How the Kibbe Body Types Work: Shape Language

In this post I’m going to be combining two concepts that I’m very interested in, the Kibbe body types and a concept called shape language, which is practiced in art, design, and animation. Don’t worry if you don’t have any experience in art, design, or animation, because shape language is a fairly straightforward concept, that intersects with the concepts and ideas behind the Kibbe body types.

What is Shape Language?

Shape language is the design principle that shapes can be used to communicate ideas.

As a very simplified example, circles are often seen as gentle and approachable, squares as strong and stable, and triangles as active and quick. When designing characters, especially for cartoons or animations, these principles are used to communicate things about the characters visually.

This, I think in part, plays a role into the “personality stereotypes” that are associated with the body types. You can have any combination of personality and body type, because your body type should not define you.

The more complex use of shape language, and the part that intersects more with the body types is using shapes to create visual harmony. When you decide on a shape to use when designing a character or an environment, it’s important to repeat that shape to make the design look intentional and fluid. It would look disjointed if a character whose silhouette was based on triangular shapes had clothing designs that are entirely circle based. Likewise, it would look awkward if a round-shaped house was filled with only square pieces of furniture.

The reason the Kibbe body types works so well is because creating harmony with the shapes of our bodies makes us look very intentional with our appearances, not because of the personality traits we have associated with certain shapes or certain body types.

I’m sure I’m not alone in my experience of having spent far too long planning out an outfit for a special occasion, or just for fun, and then once the outfit is on, it just looks… wrong. I once spent 30 minutes when I was younger trying to craft an outfit and then once I put it on it looked completely unintentional. Like I had just grabbed some random pieces and threw them together. It didn’t look like I had spent 30 minutes trying to put together an outfit, it looked like I had gotten dressed in a rush, even though I had accessorized and color coordinated the look.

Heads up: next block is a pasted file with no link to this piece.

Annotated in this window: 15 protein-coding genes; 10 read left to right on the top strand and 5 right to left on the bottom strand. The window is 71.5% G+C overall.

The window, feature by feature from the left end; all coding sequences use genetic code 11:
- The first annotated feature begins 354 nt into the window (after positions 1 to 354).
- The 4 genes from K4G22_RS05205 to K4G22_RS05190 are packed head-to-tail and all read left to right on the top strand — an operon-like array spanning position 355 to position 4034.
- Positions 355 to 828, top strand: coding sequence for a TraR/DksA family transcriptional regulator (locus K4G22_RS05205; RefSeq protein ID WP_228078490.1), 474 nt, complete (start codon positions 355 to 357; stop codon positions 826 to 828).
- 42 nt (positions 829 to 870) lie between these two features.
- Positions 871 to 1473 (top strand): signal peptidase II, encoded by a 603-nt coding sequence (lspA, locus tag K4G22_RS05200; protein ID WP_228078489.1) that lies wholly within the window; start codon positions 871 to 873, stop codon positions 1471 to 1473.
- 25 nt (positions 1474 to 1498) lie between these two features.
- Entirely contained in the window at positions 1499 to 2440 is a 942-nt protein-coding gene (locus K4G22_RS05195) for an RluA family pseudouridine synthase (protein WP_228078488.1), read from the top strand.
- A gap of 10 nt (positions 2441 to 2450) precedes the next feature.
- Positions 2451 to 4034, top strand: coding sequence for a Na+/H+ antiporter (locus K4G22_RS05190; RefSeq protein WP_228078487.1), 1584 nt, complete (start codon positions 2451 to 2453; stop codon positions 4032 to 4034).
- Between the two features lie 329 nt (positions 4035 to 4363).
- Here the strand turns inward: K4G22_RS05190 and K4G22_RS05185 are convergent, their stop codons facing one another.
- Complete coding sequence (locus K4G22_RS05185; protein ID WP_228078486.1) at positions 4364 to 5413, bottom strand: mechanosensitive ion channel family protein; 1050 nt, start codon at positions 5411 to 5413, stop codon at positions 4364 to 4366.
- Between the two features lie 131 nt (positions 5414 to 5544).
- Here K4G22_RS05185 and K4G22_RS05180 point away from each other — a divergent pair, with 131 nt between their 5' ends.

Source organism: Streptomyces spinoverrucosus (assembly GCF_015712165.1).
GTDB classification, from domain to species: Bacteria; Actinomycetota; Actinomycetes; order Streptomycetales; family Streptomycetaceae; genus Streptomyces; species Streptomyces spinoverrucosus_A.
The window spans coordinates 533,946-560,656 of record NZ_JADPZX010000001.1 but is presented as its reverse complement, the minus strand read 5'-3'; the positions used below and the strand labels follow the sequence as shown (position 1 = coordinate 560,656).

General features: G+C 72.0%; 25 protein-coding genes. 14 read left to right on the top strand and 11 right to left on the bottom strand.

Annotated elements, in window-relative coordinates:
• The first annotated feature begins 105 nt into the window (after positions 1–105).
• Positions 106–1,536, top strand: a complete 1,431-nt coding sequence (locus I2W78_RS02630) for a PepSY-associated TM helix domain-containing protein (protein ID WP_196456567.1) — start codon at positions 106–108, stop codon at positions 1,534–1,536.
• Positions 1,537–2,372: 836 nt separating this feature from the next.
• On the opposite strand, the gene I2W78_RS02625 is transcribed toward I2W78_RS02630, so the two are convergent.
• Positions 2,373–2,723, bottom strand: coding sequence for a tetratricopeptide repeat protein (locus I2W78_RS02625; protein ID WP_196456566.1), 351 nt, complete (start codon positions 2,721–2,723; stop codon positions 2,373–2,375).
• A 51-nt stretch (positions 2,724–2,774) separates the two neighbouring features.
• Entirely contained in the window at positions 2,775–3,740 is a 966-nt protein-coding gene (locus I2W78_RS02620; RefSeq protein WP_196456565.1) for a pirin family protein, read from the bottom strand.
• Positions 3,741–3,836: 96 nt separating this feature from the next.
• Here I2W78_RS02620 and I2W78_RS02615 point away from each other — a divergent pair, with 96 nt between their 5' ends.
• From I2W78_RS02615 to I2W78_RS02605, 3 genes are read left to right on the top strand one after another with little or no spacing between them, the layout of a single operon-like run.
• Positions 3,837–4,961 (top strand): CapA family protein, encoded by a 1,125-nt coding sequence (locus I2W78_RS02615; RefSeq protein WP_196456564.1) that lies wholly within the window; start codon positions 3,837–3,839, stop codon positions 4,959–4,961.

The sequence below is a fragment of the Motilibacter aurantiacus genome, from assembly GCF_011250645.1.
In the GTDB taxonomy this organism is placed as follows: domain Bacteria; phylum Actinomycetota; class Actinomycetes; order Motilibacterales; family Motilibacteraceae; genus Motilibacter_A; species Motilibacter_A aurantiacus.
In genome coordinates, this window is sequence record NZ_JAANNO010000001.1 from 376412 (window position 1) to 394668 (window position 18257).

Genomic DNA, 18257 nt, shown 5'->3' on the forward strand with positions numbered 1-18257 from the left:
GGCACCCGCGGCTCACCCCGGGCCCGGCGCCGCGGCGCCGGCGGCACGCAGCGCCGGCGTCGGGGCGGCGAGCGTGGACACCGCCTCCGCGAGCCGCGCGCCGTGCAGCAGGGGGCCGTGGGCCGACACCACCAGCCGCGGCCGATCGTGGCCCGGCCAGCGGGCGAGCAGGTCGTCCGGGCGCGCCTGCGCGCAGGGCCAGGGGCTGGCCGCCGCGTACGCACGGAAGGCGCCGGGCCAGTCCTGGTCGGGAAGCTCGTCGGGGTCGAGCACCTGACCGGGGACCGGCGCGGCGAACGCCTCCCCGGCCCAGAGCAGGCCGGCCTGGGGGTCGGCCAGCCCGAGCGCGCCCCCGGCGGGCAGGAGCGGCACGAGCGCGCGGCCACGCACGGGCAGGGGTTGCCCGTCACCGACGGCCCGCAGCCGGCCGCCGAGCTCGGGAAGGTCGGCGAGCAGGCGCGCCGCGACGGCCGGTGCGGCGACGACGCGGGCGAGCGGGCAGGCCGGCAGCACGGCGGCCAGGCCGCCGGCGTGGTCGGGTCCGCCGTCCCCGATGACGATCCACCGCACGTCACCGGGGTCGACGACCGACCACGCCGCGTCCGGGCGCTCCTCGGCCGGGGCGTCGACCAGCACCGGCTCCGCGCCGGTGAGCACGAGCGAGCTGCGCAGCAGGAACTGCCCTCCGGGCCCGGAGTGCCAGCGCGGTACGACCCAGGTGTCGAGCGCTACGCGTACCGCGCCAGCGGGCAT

On the other hand, I’ve also had experiences where I’ve thrown together an outfit really quickly and it ended up looking really good, despite my lack of effort. It looked like I had put intention behind my outfit, like I was trying to look good, because I did look good!

The difference between those experiences, the thing that I didn’t know, is that the outfit that I had crafted in my head didn’t suit my body type, and the outfit that I had quickly thrown together did.

That’s the beauty about the body types, and that’s the “why” behind my writing about the body types. Because once you understand the lines and shapes behind your body type, you can repeat those lines and shapes in your outfits. And it will take intention at first. You’ll need to think about the pieces you put together and how you style them. But once you get practice with doing that, you’ll be able to do it on an intuitive, or instinctive level.

That’s also why I don’t believe there should be a limitation of style placed on top of the body types. Some styles may have elements or motifs that mirror more with a specific body type, however there are still ways to make them align with the shapes and lines of your body type. To use a different art comparison, the body types are like art mediums, and the clothing styles are like, well, art styles. Whether you use oil paints or colored pencils, you can still convey surrealism, or realism, or abstract. You just have to adapt the style you use to the medium you convey it in.

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